The club want to knock down the Edwardian B-listed London Road Primary School as part of their plan to regenerate the area in time for the Commonwealth Games.
The proposal also includes the formation of a landscaped avenue, essentially a wide walkway leading from a revamped Dalmarnock railway station, past several key 2014 venues, to Celtic Park.
Parkhead is hosting the 2014 Games opening ceremony, which will be attended by the Queen.
The club submitted a masterplan, dubbed The Celtic Triangle, almost three years ago with a view to enhancing the area around the ground.
However, although much of the publicly funded work is either done or on the verge of completion, little has been done in the immediate vicinity of the stadium.
A 2009 council report raised concerns the area around the ground "does not provide an attractive setting", adding "the current situation is not acceptable with regard to the council's ambitions to host a world-class event for the 2014 Games".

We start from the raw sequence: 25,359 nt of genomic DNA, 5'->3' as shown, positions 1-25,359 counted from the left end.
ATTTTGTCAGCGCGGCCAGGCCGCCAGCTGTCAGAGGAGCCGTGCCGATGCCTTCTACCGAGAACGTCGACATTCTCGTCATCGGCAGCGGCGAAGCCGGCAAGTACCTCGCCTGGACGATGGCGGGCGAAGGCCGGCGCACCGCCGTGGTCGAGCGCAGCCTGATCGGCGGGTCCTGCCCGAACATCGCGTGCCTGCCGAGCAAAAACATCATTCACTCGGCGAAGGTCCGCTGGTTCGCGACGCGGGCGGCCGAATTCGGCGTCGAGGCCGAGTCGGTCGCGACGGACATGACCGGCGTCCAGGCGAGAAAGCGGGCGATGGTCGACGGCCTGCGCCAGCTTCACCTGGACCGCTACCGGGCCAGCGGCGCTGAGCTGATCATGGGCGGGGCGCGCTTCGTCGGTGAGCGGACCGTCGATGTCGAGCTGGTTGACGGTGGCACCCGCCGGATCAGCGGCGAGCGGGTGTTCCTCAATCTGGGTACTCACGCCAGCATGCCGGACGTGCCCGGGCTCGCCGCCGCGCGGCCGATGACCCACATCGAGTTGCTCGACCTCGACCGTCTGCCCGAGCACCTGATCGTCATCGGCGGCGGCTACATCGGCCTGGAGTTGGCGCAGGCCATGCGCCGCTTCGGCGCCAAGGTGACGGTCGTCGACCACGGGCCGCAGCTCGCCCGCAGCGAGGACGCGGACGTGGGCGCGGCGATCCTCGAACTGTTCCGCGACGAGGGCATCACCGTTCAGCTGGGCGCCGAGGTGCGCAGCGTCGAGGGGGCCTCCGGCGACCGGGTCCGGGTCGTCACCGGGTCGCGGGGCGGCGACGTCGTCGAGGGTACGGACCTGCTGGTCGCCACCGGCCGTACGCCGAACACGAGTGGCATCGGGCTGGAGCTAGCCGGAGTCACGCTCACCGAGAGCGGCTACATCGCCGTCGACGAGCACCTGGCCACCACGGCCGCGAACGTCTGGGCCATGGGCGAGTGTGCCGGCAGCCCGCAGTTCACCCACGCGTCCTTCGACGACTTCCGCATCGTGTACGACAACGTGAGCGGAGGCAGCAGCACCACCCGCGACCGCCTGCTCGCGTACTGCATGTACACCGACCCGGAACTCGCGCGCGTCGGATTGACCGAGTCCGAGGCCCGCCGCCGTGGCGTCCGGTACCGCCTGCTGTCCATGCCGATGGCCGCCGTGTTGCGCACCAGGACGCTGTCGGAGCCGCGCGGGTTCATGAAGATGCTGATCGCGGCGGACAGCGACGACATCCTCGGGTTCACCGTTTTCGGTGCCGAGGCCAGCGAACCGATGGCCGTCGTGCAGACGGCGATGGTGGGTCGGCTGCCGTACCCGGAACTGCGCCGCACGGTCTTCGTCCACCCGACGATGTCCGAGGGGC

London Road is understood to be Glasgow's sole remaining B-listed school and the demolition plans is sure to raise objections.
Celtic have still not taken up the option to buy the school from the council's property arm, despite arranging to do so for around £300,000 several years ago. It is understood the club will take up the option if the application is passed.
However, even if demolition is approved, tight timescales and budgets mean the new landscaping and any new structures would not be up and running in time for the Games.
The 2014 organisers will spend £14 million on the opening and closing ceremonies of the Commonwealth Games, with an estimated one billion TV viewers expected to watch the opening at Celtic Park.